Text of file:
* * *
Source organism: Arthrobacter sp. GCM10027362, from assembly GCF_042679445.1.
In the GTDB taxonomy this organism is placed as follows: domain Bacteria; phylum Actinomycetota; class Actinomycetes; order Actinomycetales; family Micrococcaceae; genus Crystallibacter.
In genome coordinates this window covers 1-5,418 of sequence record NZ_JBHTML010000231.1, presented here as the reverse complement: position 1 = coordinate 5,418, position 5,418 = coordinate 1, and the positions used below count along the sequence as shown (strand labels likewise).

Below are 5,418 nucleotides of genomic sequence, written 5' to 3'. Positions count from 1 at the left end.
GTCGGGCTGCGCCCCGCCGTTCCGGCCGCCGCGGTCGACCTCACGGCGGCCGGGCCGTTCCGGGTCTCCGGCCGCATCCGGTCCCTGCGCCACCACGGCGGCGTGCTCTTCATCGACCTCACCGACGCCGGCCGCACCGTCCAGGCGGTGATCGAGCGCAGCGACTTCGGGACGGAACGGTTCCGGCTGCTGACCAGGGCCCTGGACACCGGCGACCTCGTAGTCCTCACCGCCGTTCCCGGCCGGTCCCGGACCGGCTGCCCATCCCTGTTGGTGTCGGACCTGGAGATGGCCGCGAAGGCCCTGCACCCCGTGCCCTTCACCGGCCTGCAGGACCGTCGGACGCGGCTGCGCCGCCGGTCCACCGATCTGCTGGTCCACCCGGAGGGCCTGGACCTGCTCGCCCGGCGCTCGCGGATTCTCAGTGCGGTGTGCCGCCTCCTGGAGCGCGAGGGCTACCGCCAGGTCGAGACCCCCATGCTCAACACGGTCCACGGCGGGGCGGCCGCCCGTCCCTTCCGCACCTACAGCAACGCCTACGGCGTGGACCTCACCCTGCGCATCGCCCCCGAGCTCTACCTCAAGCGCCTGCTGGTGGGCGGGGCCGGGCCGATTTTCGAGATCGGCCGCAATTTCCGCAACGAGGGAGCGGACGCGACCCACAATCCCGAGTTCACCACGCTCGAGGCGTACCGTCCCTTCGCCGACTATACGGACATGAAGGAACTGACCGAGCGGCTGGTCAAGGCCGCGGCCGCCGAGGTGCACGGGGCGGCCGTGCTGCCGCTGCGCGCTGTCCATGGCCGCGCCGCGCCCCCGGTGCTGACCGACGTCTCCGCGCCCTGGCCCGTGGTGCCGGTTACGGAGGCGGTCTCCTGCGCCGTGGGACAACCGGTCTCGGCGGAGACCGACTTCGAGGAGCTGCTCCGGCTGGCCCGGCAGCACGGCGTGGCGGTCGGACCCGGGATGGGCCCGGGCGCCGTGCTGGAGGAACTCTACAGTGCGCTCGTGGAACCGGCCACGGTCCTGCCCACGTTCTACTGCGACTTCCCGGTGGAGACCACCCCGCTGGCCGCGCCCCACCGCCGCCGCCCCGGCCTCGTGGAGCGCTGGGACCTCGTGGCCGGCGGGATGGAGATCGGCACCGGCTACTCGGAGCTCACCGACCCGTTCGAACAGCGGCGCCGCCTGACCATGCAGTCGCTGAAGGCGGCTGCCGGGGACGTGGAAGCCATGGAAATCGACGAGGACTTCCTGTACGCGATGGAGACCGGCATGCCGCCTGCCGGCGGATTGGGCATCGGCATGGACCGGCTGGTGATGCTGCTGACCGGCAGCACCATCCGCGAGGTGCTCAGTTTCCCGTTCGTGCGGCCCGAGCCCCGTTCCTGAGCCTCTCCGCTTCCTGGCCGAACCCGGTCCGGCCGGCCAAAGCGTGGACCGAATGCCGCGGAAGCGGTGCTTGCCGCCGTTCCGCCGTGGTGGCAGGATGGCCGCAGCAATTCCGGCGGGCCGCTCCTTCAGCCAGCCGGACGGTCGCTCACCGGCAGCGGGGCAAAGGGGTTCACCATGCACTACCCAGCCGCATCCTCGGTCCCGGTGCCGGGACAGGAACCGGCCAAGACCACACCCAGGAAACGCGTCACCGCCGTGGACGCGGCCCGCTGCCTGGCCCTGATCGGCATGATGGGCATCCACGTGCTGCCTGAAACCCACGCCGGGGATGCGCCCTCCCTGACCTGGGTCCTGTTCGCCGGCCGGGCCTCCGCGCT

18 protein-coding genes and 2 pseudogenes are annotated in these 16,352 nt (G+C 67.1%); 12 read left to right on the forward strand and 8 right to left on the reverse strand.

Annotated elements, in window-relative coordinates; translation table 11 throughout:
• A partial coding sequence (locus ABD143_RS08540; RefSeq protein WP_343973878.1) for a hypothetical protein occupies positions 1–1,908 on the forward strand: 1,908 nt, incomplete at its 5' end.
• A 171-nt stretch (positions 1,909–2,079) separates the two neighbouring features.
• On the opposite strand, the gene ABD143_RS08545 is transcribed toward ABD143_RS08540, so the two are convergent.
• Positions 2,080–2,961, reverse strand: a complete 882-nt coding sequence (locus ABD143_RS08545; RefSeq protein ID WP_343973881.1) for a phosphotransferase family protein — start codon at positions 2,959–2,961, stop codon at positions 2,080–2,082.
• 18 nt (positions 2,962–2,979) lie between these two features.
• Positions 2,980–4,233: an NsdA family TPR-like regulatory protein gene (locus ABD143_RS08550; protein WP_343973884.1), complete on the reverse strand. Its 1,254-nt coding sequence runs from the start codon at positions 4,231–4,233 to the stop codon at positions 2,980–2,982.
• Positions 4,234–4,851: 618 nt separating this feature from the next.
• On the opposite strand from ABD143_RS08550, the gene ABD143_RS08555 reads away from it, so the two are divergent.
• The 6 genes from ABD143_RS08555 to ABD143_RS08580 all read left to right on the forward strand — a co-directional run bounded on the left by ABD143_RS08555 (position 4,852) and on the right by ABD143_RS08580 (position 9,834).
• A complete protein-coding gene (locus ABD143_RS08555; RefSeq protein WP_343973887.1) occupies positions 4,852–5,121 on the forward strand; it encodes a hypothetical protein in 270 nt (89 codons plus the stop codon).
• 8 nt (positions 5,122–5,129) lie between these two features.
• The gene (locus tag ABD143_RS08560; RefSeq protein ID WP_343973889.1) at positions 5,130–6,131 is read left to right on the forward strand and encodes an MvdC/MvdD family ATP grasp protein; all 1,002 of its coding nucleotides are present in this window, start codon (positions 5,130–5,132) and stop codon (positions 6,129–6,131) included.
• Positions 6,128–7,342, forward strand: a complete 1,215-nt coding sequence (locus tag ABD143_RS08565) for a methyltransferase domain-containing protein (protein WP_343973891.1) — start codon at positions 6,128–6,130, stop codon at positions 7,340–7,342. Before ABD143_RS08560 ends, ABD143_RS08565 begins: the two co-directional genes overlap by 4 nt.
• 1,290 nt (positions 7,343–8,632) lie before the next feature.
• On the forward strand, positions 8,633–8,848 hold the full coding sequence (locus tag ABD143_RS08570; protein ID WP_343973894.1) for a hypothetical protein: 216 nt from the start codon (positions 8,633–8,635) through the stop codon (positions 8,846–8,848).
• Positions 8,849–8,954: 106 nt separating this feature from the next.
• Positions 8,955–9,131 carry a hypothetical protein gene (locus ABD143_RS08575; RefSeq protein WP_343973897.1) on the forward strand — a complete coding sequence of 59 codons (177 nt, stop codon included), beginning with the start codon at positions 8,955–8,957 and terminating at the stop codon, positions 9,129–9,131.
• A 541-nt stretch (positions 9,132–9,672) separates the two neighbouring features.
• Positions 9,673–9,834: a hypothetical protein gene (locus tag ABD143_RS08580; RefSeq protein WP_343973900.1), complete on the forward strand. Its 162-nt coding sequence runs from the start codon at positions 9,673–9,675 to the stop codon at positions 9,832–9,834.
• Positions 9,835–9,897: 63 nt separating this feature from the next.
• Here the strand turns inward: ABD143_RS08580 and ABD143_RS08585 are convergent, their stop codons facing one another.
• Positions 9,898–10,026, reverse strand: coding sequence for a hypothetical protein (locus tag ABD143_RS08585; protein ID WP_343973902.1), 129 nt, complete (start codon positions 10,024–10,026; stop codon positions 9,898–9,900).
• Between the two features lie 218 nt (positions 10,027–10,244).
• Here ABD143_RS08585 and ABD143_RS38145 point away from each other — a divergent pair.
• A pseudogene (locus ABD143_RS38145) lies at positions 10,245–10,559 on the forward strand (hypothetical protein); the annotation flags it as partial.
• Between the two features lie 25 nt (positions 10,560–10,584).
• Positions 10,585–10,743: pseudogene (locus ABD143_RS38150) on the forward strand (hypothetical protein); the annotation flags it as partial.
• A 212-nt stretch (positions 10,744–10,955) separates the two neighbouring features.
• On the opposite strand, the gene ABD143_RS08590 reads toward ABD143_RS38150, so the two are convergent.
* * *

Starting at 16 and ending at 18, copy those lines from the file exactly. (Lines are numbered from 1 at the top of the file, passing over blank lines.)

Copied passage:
• The 6 genes from ABD143_RS08555 to ABD143_RS08580 all read left to right on the forward strand — a co-directional run bounded on the left by ABD143_RS08555 (position 4,852) and on the right by ABD143_RS08580 (position 9,834).
• A complete protein-coding gene (locus ABD143_RS08555; RefSeq protein WP_343973887.1) occupies positions 4,852–5,121 on the forward strand; it encodes a hypothetical protein in 270 nt (89 codons plus the stop codon).
• 8 nt (positions 5,122–5,129) lie between these two features.